“How can we explain that one of two Thoroughbreds, birth brothers, offspring of the same parents, may turn out a chestnut and a great galloper, and the other, a bay with no special talent? For me, that was Hamlet’s dilemma.”
Frederic Tesio penned those words at the left in his native language of Italian in 1947, when he wrote “Puro-Sangue – Animale da Esperimento” (“The Pure Blood – An Animal of Experimentation”). He was describing the beginning of a journey that would end with Tesio becoming one of the most successful Thoroughbred breeders of all time.
“The truth of the matter was that I had learned to read and to see, but I had not yet learned how to think…about why things happen,” Tesio wrote.
Thankfully, Tesio went on to think a lot about why things happen, especially things related to equine genetics. His breeding and inheritance theories resulted in horses that continue to have a genetic impact on the modern Thoroughbred 100 years later.
So what does Tesio have to do with today’s Western performance horse? A lot, if you’re trying to breed the best cutter, reiner or reined cow horse possible. Shane Plummer, of SDP Buffalo Ranch, in Fort Worth, Texas, strives to do just that, and often turns to Tesio’s teachings for guidance.
“I’m very much a student of a gentleman by the name of Frederic Tesio,” Plummer said. “He was an Italian gentleman that hit his stride in the early part of the 20th century. He won the Italian Derby five years in a row, which is like the equivalent of winning the National Cutting Horse Association Futurity five years in a row or the National Reining Horse Association Futurity five years in a row, with all different family lines.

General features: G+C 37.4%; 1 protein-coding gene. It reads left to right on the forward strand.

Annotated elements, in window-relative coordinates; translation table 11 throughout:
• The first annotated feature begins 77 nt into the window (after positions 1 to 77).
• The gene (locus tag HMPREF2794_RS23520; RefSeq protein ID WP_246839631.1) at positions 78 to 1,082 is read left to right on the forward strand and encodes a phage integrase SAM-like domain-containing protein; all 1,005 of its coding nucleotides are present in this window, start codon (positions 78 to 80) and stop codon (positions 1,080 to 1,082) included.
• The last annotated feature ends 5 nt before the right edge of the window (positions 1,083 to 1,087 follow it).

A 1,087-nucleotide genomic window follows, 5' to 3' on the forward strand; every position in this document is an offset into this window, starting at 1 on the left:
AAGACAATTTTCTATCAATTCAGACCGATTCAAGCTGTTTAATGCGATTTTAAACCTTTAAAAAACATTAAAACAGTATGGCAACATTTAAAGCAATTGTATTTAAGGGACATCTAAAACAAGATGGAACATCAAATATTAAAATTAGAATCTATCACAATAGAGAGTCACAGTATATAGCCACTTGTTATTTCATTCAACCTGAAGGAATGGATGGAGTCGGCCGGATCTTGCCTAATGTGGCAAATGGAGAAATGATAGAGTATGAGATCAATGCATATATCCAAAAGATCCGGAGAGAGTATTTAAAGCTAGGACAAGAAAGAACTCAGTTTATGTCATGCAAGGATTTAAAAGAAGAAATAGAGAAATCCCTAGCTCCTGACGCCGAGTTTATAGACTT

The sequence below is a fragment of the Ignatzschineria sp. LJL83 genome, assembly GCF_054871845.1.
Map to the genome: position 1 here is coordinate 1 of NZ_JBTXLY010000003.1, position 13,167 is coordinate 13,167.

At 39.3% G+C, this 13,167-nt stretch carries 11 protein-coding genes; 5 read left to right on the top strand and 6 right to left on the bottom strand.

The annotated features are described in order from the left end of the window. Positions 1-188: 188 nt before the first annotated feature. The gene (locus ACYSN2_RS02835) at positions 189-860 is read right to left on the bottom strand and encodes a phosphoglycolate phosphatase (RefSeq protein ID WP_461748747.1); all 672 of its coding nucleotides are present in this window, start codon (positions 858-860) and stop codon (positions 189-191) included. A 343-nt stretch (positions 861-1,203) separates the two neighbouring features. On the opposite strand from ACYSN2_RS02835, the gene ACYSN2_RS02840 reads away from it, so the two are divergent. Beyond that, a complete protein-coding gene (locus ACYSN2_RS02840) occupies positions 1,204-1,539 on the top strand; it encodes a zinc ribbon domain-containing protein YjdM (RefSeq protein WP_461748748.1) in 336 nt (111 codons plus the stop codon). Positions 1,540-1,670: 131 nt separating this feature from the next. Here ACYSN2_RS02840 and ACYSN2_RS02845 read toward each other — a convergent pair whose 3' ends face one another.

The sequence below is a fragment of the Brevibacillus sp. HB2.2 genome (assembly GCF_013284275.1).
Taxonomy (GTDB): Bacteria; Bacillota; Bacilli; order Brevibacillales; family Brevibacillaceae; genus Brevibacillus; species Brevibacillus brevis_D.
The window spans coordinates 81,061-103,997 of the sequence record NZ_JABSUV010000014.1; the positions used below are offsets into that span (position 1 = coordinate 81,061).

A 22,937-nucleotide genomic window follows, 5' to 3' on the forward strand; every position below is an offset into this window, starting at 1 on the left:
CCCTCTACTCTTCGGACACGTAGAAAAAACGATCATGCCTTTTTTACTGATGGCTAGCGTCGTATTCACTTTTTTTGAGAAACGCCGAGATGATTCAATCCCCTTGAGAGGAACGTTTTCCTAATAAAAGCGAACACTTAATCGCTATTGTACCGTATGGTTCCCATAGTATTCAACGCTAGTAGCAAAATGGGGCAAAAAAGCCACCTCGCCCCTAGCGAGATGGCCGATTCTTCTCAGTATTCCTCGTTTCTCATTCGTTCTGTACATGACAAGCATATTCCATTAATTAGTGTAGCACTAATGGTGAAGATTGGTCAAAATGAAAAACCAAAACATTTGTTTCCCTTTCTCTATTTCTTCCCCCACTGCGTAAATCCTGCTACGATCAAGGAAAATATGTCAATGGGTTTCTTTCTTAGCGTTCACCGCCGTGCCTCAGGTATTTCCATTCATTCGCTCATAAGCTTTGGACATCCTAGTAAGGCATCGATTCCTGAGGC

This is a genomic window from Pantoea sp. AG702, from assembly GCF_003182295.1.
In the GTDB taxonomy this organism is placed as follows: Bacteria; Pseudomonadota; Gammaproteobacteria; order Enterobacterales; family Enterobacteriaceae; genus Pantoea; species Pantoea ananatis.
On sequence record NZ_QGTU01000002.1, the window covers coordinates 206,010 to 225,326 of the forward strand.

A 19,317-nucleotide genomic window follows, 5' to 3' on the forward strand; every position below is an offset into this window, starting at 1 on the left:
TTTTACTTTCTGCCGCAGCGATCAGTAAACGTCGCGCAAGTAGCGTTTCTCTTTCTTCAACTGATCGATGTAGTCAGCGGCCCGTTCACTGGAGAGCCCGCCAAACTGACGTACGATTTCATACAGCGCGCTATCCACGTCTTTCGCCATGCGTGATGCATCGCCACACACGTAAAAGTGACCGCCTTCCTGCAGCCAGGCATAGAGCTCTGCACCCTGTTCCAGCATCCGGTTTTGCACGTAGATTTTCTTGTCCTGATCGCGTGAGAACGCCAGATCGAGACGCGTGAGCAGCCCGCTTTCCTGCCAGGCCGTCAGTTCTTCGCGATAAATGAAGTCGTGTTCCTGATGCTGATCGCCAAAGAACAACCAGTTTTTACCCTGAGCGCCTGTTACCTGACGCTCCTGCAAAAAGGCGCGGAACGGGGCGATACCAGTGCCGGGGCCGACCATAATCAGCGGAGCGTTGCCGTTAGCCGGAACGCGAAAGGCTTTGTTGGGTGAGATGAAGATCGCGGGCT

“He was what I call a statistician breeder. He learned through looking at the statistics of certain family lines, and what they did in racing. Then, by stacking certain traits together through inbreeding, that’s how he found all of his success,” Plummer explained of one of Tesio’s mating methods.
In addition to studying Tesio’s writings, Plummer also learned from his father, S. David, who has spent a lifetime breeding top Quarter Horses for racing and Western performance disciplines.
“Growing up breeding horses has been a big advantage for me. I’m second generation in breeding in the horse industry, and I had the best teacher I know, which was my father,” Plummer said. “He minored in genetics, so he always had a flare for it – not only just mating selection and animal husbandry, so to speak, but a lot of the science behind it, as well.”
Plummer builds on his own experiences, as well as those of his father and master breeders of the past, such as Tesio, in his own breeding program at Buffalo Ranch. The results have been promising for the relatively young operation.
“There are a lot of factors that need to be taken into consideration when we discuss mating selection, from genetics to conformation, athleticism, working style, temperament and marketability, which is what people have a demand for when you go back to the marketplace. To me, those are the key factors that have to be considered, and everyone may value certain things differently,” Plummer said. “Horse trainers certainly are going to be more concerned with the athleticism, working style and temperament than anything. The market breeder is going to certainly care about the marketability, the conformation and the genetics, because those are the things that translate into [money in] the sale ring. It all depends on what everyone’s end goals are, and the deciding factor of what the best choice is for you.”